Lilly trumpets new weight-loss data with Mounjaro

Lilly trumpets new weight-loss data with Mounjaro

Eli Lilly’s new therapy Mounjaro has aced a second phase 3 trial as a treatment of obesity or being overweight, this time in patients with type 2 diabetes.

The results of the SURMOUNT-2 showed that the injectable dual GLP-1/GIP agonist helped patients lose around 16% of their body weight, reinforcing the results of the SURMOUNT-1 study last year, which found a 22.5% reduction in people who were overweight, but who did not have diabetes. It’s well recognised that losing weight tends to be harder in diabetic patients.

Shares in Lilly tracked up around 3% after the announcement, amid anticipation that Mounjaro (tirzepatide) has a chance to become a go-to therapy for obesity, with strong activity across the spectrum of diabetic and non-diabetic patients.

The new data emerged as the drugmaker raised its annual revenue forecast after reporting sales of Mounjaro – already approved as a diabetes therapy – which were well ahead of projections, coming in at $569 million in the first quarter. It made $280 million in the fourth quarter of 2022.

Lilly also said the SURMOUNT-2 data would allow it to complete its rolling licensing application for Mounjaro in obesity, adding that the drug has a chance of approval before the end of the year.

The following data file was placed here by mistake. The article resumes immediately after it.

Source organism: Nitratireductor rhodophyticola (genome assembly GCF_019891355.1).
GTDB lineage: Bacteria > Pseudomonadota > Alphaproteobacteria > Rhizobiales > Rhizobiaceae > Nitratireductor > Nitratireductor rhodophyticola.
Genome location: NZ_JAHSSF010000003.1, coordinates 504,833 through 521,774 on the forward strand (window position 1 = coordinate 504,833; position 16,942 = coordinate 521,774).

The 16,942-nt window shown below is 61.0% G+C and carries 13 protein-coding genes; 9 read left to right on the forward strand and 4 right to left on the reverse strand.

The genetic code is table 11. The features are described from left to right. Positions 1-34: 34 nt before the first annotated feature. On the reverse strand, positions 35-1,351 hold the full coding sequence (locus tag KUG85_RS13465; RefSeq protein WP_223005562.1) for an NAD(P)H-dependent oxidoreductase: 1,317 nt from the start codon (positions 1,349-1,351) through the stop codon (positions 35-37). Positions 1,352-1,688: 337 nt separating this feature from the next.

“SURMOUNT-1 set a new bar for weight loss possible from a pharmacologic agent in non-type 2 diabetes population with obesity or [who were] overweight in a phase 3 trial,” said Lilly's chief executive, David Ricks, on a conference call. “And SURMOUNT-2 does the same in the type 2 diabetes population,” he added.

The gathering momentum with Mounjaro could spell trouble for Novo Nordisk, which has seen sales of its injectable GLP-1 agonist obesity Wegovy (semaglutide) rocket on high demand that has outstripped the company’s ability to supply the drug.

Last year, Wegovy made almost $1 billion, but Mounjaro’s early sales trajectory suggests it could make rapid inroads in obesity if approved.

While it is challenging to draw comparisons between clinical trials, the top-line weight reduction achieved with Wegovy in diabetic patients was just under 10%, which points to a slightly greater efficacy in this population for Mounjaro. That echoes what was seen in the non-diabetic group, where Novo Nordisk’s drug reduced weight by 16%.

Lilly is hoping to get hard data to back up the notion that Mounjaro may be more effective by running a head-to-head study comparing the two drugs, called SURMOUNT-5, in non-diabetic overweight or obese patients.